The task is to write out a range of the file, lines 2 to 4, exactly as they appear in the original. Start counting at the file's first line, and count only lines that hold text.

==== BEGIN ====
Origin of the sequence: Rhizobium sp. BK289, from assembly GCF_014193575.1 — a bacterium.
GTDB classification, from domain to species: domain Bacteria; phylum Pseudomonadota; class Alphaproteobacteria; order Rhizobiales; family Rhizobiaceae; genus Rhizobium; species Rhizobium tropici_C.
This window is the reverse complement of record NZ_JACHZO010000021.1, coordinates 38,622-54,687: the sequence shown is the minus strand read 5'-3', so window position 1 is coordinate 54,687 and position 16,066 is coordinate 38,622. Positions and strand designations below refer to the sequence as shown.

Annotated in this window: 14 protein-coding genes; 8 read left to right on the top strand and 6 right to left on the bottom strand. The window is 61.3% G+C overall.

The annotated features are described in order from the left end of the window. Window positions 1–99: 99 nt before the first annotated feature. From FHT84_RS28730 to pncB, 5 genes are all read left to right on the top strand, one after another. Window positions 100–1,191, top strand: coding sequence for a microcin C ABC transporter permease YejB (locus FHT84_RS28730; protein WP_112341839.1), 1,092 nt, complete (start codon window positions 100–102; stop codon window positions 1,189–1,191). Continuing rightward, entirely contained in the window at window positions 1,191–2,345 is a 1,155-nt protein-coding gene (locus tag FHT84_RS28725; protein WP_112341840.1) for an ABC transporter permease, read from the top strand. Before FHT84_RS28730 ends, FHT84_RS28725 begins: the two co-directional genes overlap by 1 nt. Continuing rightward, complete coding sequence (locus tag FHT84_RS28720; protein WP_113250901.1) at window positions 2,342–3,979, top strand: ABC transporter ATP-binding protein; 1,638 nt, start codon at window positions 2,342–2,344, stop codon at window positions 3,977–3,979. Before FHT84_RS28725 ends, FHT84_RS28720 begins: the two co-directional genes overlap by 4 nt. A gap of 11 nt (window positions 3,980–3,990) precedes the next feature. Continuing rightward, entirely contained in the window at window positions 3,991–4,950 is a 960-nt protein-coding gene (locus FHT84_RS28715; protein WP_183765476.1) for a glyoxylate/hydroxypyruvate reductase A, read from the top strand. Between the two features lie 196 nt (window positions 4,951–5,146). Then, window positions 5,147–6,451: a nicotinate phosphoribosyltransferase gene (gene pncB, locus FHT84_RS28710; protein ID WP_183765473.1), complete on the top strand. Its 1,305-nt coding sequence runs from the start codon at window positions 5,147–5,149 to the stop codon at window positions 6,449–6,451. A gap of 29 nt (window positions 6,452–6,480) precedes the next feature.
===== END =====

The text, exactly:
GTDB classification, from domain to species: domain Bacteria; phylum Pseudomonadota; class Alphaproteobacteria; order Rhizobiales; family Rhizobiaceae; genus Rhizobium; species Rhizobium tropici_C.
This window is the reverse complement of record NZ_JACHZO010000021.1, coordinates 38,622-54,687: the sequence shown is the minus strand read 5'-3', so window position 1 is coordinate 54,687 and position 16,066 is coordinate 38,622. Positions and strand designations below refer to the sequence as shown.

Annotated in this window: 14 protein-coding genes; 8 read left to right on the top strand and 6 right to left on the bottom strand. The window is 61.3% G+C overall.